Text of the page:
I was recently introduced to Sacred Geometry as part of my 12-month study of the Bhagavad Gita. The Bhagavad Gita is a 700-verse scripture that is part of the Hindu epic Mahabharata. It is thought to be one of the oldest and most sacred Vedic texts of the Hindus as it contains valuable yogic principles. Gandhi referred to the Gita as his “spiritual dictionary”.
In preparation for our study of chapters 5 and 6, the teacher showed us two videos on sacred geometry to expand our perspective on creation and the intricacy behind it.
Some refer to sacred geometry as the geometry used in the planning and construction of religious architecture. But such a simple explanation doesn’t really get to the root or the beauty of where this geometry comes from. How did such sophisticated architects and builders like the Romans, Greeks or Egyptians acquire this knowledge?
Through careful study and exploration, man as identified the patterns and most minuscule particles found in nature. When reduced to the most fundamental forms, we see common geometric shapes from the most elemental circle to the most complex Archimedean solids. No matter how intricate the geometry of both architecture and nature may become, all shapes can be reduced to smaller forms.
This notion of the part and the whole and how the two intertwine perfectly to create the beauty found in our world is symbolic of the underlying principle that the part and the whole are inseparable. This principle of oneness permeates all architecture, nature and even man. All life is interconnected. In the YouTube videos we watched in class, it was awe-inspiring to see the intricate perfection that harmoniously composes all creation. Everything is in divine order. There are no mistakes. Imperfections are perfections.
We spend so much of our lives thinking we are in control with the occasional reminder that we are not. Through a dedicated yoga practice, we experience the quiet solitude of meditation and universal oneness. For many of us, we leave class feeling relaxed and slowly go back to thinking we are in control.
Sacred geometry has provided me with a new lens with which to view everything. There is no need to worry or fear anything. There is no reason to feel stressed. Everything in life is in divine order and it is unfolding just as it should. The trials and tribulations of daily life are tests of our spirit. Every situation presents us with our soul’s work, what we are meant to be learning in that moment. The only thing we control is how we respond.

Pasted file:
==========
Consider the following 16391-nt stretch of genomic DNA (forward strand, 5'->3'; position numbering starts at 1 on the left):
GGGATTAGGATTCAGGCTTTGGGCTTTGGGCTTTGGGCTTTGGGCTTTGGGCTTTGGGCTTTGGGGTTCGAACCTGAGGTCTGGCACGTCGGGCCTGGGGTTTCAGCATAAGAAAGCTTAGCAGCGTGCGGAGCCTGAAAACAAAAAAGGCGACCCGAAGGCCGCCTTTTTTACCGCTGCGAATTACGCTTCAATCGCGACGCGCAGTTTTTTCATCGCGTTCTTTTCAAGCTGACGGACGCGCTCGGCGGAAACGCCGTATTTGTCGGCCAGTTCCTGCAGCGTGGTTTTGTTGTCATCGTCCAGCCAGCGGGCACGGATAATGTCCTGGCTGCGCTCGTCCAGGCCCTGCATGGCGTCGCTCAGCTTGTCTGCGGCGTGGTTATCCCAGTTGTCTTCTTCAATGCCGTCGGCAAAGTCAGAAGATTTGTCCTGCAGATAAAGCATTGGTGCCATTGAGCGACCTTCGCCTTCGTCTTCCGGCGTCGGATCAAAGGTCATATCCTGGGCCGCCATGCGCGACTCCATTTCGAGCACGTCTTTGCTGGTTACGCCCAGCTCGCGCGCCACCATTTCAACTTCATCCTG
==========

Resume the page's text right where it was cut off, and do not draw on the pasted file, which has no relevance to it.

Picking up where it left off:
I read a quote in a Yoga Journal article that said, “Yoga is a dance between control and surrender – between pushing and letting go – and when to push and when to let go becomes part of the creative process, part of the open-ended exploration of your being.”
How we respond to the present moment is a bit like this. There is an art in trusting in the perfection of the universe while leveraging free will to choose our response and knowing that both work together in concert to lead us down our intended path. Yoga builds our mental fortitude and present moment awareness to become more skillful at this.
I’ve used the mantra “everything is perfect” in my meditations recently. It is intriguing how this view of the world has translated to a greater calmness throughout the day. Situations that would normally be processed as high stress have become part of life’s flow. There is a sense of letting go, relenting to what is. When you trust in divine perfection, there is only one response with which to greet all situations. It’s simple. It’s powerful. It’s transformative. Gratitude.
And so it is.